Movie Critiques
Top 20 Problems
Human Condition
What Kind World?
Read for Fun
Home Page
Reference Shelf
Story Ideas

The Challenge For Freedom

Do we want a world in which freedom is a quaint word reserved for the privileged?

Copyright © 2003 Dorian Scott Cole

Print version

This commentary is about the challenge of gaining and maintaining freedom in all governments.

This article is about the opportunities freedom provides to people, not about particular styles of governing, or rights, that may or may not make freedom possible. Even in the bastions of freedom, like the US, opportunities are not equally available. This article looks at the role of government in ensuring opportunity. Every culture and government develops differently, and so have the need for different customs and laws. Freedom is enabled differently in each government.

Assuring freedom has three decisive aspects. First is freedom "from" those tyrannical things which restrict people from living without fear and oppression. The second, which is more positive, is the freedom "to" do those things we want to do. Emphasizing the positive, rather than the negative aspect, makes a difference in approach to giving people the ability to do what they want. And third, the thing which is most elusive, is the "probability," not just the possibility, that people can do what they want to do.

The purpose of freedom

The six freedoms in the bullet points below are challenges. From experience and world observation, I believe these are worthy of note:

  • Freedom from tyranny (see the list down the page)
  • Freedom of behavior (purpose and action)
  • Freedom of identification
  • Freedom to communicate
  • Freedom of spiritual expression
  • Freedom to act responsibly

The above are tempered by the requirement that activities don't harm others, or aspire to harm others; and that they enable constructive action, and not destructive action. There will always be a debate within society over what is constructive and destructive, especially when experience is inadequate to the determination.

Our wants and our "social environments," have a great deal to do with our perception of freedom. If we have no desire to do something, then the freedom to do it is irrelevant. On the other hand, if we do want to do something, our ability to do it may be found in various ways within our specific culture and government. It is up to the specific culture and government to enable our ability to do something.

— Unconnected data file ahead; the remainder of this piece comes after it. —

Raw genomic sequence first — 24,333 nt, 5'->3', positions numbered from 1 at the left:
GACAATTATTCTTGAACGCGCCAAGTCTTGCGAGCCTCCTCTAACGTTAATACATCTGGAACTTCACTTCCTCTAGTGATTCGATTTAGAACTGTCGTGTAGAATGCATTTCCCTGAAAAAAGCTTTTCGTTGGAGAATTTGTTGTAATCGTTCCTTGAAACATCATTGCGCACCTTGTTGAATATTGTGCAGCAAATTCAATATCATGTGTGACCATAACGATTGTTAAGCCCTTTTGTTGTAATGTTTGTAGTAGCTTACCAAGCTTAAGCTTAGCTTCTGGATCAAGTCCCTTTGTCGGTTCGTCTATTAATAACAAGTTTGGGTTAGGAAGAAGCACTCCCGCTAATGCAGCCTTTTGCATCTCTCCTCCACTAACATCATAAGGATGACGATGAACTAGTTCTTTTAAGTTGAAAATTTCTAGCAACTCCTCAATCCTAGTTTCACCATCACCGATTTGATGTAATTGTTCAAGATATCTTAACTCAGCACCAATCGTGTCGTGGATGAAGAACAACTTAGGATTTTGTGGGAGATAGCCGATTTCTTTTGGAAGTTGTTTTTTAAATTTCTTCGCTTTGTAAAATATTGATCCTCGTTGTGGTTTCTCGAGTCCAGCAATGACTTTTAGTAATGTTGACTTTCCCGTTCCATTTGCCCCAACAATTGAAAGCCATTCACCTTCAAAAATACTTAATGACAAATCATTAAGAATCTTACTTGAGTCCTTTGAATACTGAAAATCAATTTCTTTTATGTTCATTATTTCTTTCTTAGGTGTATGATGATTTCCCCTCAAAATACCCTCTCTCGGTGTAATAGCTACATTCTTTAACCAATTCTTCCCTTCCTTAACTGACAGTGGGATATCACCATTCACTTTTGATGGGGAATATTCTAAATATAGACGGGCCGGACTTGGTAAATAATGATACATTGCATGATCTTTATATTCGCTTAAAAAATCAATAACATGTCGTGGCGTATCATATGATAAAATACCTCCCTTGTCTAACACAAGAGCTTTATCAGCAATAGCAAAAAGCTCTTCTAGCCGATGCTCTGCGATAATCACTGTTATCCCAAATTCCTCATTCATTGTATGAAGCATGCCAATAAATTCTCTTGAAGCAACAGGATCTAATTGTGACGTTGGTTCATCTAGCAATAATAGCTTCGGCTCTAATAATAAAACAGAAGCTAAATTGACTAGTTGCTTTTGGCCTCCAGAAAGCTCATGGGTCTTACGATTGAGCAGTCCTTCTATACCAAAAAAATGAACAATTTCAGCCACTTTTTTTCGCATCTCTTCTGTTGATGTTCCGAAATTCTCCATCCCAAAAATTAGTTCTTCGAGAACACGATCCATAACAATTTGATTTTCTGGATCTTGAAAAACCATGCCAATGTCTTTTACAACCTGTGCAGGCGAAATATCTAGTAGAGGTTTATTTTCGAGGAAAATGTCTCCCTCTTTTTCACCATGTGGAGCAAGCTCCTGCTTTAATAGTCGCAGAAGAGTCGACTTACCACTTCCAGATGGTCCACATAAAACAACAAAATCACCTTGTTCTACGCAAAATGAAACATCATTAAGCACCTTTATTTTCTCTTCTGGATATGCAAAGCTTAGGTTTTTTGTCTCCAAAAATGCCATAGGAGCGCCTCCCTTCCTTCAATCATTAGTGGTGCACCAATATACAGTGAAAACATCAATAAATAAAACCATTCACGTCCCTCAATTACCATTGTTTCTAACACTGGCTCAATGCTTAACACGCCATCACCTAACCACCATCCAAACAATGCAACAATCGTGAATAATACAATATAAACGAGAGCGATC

To enable freedom and opportunity, society (culture and government) must think in terms of enabling probabilities, not just possibilities. Just because something is possible doesn't mean that those who seriously want to can take advantage of it. In providing opportunity, we need to think in terms of opportunity for all, not just what is possible but is only actually available to an elite few.

On the other hand, if everything was easily obtained, the value of it would be diminished. Part of the effect of striving to reach a goal is to realize the journey's value. Thinking in terms of "possible and probable" opens up windows of exploration for people as well as expression, which is equally as important to humanity.

Freedom from tyranny through governmental action

Preventing tyranny means providing or ensuring the ability for people to live their lives without fear and oppression. Tyranny is the oppression of people so that their lives are restricted to the point of interference, or that they are forced to support corrupt or brutal powers. These powers might be governmental and legislative; religious; intrusive individual observation and monitoring; political; corporate and industrial; police; economic; terrorist; disease, disability, and genetic condition; lack of education; intolerance; hate groups and bullies; greed, lust, murder; criminal; foreign military; or human activity, condition, or organization.

    The following list itemizes tyrannies that incapacitate the pursuit of opportunity in our individual lives, and that our collective (governmental) effort should be charged with eliminating: